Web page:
Hitting problems

Discussion in 'Preschool' started by luckypanda, Sep 28, 2010.

  1. luckypanda

    luckypanda Rookie

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    Sep 28, 2010

    This is my first year as a teacher and I have about 4 to 5 kids in my preschool class of 23 who are constantly hitting, pushing, or being too rough with the other students. I really need help and advice on what to do to start eliminating this hitting problem. I have tried to talk to the students telling them to use their words not their hands, I have tried to take away minutes at recess, and sitting them by my aid. I just feel like none of these things are working! I am feeling very frustrated that nothing seems to be working! Any help would be greatly appreciated! :help: :help: :help:
     
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  3. kejadair

    kejadair New Member

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    Sep 28, 2010

    I teach 2 1/2 and 3's and I understand where you are coming from! (Terrible twos!) Anyway, my advice is to be consistent with one consequence. Make it clear that this what happens because of the choice they made. Get down on their level and speak firmly and clearly. If they are upset or mad, separate them and sit them down until they calm down, because they can't listen while they are upset.

    Here's what works for me:

    Student hits someone.

    I immediately go first to the student who was hurt and make sure they are okay. This shows the hitter that they are not getting the attention that they want for their action.

    Then I go to the student who hit. I get down on their level, and put my hands on their shoulders. I say, "You may NOT hit _________ (victim's name). Because you chose to hit, you have to sit in time-out for 3 minutes."

    Then I sit them down in the time-out area. If they try to get up and leave, I sit them down again. If they scream and yell and throw a fit, I tell them that I will not start the timer until they sit quietly. I set my timer for 3 minutes.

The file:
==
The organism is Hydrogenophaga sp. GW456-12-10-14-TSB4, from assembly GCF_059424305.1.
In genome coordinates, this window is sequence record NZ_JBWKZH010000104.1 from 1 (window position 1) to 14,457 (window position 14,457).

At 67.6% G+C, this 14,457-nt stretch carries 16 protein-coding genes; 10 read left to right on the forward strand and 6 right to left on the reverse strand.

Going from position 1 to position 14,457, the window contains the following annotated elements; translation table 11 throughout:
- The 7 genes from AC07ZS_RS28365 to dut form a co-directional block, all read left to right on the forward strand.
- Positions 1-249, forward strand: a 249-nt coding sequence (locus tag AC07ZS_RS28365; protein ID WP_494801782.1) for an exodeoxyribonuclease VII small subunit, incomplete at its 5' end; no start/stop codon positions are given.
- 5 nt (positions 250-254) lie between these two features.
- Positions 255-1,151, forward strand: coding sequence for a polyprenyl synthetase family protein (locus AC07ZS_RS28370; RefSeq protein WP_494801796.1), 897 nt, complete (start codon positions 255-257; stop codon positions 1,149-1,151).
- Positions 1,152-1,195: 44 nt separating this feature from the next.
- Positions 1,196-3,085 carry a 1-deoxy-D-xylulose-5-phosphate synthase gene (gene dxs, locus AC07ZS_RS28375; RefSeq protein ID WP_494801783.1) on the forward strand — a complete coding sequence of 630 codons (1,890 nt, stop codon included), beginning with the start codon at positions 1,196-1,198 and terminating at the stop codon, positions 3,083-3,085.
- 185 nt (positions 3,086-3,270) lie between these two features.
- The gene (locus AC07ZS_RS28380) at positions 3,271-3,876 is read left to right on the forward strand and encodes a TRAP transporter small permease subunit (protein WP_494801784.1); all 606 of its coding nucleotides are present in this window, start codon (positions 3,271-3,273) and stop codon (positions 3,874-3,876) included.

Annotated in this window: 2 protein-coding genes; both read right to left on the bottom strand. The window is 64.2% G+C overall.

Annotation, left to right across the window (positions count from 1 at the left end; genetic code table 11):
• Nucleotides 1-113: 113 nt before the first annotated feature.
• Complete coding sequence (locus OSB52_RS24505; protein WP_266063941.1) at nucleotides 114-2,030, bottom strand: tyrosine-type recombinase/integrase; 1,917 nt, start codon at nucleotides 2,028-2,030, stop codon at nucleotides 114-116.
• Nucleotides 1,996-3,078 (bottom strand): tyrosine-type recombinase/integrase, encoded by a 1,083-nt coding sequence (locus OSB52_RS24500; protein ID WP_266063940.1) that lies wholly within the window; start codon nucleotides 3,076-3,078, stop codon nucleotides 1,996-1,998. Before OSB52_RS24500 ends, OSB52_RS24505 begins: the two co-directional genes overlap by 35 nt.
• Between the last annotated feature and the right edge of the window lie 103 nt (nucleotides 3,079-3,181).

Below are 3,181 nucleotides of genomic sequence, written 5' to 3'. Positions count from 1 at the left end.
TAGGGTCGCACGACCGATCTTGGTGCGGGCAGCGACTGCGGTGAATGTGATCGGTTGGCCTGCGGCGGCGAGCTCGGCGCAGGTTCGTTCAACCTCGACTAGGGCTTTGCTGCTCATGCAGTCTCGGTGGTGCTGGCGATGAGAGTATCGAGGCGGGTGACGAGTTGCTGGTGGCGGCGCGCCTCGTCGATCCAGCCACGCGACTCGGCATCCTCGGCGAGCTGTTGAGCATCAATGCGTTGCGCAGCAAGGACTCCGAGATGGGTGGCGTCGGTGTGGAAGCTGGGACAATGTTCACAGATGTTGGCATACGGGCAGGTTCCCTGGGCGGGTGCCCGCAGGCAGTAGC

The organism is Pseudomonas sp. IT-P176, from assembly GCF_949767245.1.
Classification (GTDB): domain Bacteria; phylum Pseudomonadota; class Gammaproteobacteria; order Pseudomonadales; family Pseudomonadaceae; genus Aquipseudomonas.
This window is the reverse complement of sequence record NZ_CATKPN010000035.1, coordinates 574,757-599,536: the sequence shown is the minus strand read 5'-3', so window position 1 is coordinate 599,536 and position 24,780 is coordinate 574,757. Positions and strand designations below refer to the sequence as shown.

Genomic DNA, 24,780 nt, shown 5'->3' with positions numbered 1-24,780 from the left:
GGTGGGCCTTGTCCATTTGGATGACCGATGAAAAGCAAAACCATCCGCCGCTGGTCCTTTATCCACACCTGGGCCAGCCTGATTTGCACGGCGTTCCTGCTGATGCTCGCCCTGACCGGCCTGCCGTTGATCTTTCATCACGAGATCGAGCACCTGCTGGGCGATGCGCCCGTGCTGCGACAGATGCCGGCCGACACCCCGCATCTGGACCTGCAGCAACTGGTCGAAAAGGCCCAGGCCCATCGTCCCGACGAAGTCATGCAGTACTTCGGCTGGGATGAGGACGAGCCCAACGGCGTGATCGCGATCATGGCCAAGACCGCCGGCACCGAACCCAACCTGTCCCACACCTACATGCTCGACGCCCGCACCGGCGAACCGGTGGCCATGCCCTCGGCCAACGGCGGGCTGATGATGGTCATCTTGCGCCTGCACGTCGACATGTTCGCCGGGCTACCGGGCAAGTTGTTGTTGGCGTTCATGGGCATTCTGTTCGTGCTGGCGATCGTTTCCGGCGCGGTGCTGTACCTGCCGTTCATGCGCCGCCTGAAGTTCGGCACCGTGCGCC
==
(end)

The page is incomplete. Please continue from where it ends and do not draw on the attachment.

After they sit for 3 minutes, I go back over to them and ask them, "Why did you have to sit down?" Once they tell me, I get them to tell me a better choice they could make next time, and then they must go apologize to the student they hurt before they can go play again.

    This routine takes a good chunk out of your day the first couple weeks, but it works. We are 5 weeks into our school year, and I haven't had to sit anyone in time-out for 2 weeks now.

    Good luck!
     
  4. vannapk

    vannapk Groupie

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    Sep 29, 2010

    I like the series of books called "Best Behavior", they have a book called "Hands are Not for Hitting" which is fantastic. I read it to my students several times in the beginning of the year then I put a copy in our "safe spot". If somebody hits somebody else I try to have the offender "read" the book to the injured party. There are some more ideas on my classroom management page you may find helpful.
     
  5. luckypanda

    luckypanda Rookie